In Minnesota, Muslim cab drivers objected to transporting passengers who had been drinking or who were carrying alcohol, such as wine, from the Minneapolis-St. Paul International Airport because it violated the terms of their religion. According to one driver,
"The one who drinks, the one who transports, and the one who makes a business of it, they have the same category."
These drivers argued that transporting passengers who have been drinking or who are carrying alcohol violated their religious freedom. And they are right. However, like Mohamed, they have entered a profession that requires them to work with all members of the public. As a result, the Minnesotan cab drivers have also faced investigations for service refusal, although the Metropolitan Airport Commission is working with them to mediate the situation. They suggested that cabbies who would not transport passengers carrying alcohol install lights on their roofs to indicate their non-alcohol stipulation, but this policy met a poor reception. For now, cabbies must move to the back of the queue, which could mean another three hour wait between fares. This is an industry that relies on people's need to travel when they themselves are unable to to provide the transportation. In New York City, inebriated party-goers are encouraged to take advantage of mass transit options, which includes cabs, to protect both themselves and other motorists from drunk driving accidents. Is there room here for this type of negotiation?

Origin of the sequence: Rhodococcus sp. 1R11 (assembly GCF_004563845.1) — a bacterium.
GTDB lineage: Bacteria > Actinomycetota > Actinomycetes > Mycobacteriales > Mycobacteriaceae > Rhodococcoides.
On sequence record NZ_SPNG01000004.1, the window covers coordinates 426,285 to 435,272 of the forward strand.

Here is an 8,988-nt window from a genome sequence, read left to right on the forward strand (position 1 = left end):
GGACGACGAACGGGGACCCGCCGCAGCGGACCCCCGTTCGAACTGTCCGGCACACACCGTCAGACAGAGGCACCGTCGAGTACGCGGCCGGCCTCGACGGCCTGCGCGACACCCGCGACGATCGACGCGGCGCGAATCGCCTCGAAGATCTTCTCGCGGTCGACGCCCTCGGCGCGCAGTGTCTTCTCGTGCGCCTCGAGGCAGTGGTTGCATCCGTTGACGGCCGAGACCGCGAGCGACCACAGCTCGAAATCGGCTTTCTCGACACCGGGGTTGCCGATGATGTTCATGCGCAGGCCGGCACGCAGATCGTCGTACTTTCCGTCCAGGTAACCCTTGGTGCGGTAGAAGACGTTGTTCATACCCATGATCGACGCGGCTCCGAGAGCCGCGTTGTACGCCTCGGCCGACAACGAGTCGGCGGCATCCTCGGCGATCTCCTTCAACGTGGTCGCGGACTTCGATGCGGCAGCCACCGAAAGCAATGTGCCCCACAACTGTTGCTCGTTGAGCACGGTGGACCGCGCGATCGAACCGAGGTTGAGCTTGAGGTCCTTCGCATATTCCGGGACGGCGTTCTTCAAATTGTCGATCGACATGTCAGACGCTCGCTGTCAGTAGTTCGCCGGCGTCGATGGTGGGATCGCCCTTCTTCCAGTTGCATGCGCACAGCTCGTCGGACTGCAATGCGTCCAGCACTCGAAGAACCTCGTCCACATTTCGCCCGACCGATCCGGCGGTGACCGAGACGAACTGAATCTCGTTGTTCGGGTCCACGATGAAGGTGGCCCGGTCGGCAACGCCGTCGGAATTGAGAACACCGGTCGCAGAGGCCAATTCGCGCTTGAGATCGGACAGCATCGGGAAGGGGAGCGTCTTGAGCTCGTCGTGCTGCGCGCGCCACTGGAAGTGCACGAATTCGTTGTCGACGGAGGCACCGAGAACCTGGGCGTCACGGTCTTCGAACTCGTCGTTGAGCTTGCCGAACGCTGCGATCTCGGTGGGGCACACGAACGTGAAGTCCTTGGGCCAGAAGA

People get kicked out of cabs all the time, for being disorderly, for getting sick, and for getting too frisky in the backseat. But Bruno and Mohamed have raised issues of discrimination and religious beliefs. The medallion holder for Mohamed's cab has stated that according to Islam, displays of affection between same-sex couples are unacceptable. To avoid penalties and possibly losing his license, Mohamed has has to prove that his discomfort was not caused by the sexual orientation of his passengers, that he would have accorded a straight couple with the same treatment. Mayor Bloomberg has denounced the cab driver (with the politician's disclaimer that he does so only if the story is as stated) saying that
"Somebody's orientation has absolutely nothing to do with whether they can ride a taxi. That kind of attitude doesn't fit with what this city's become."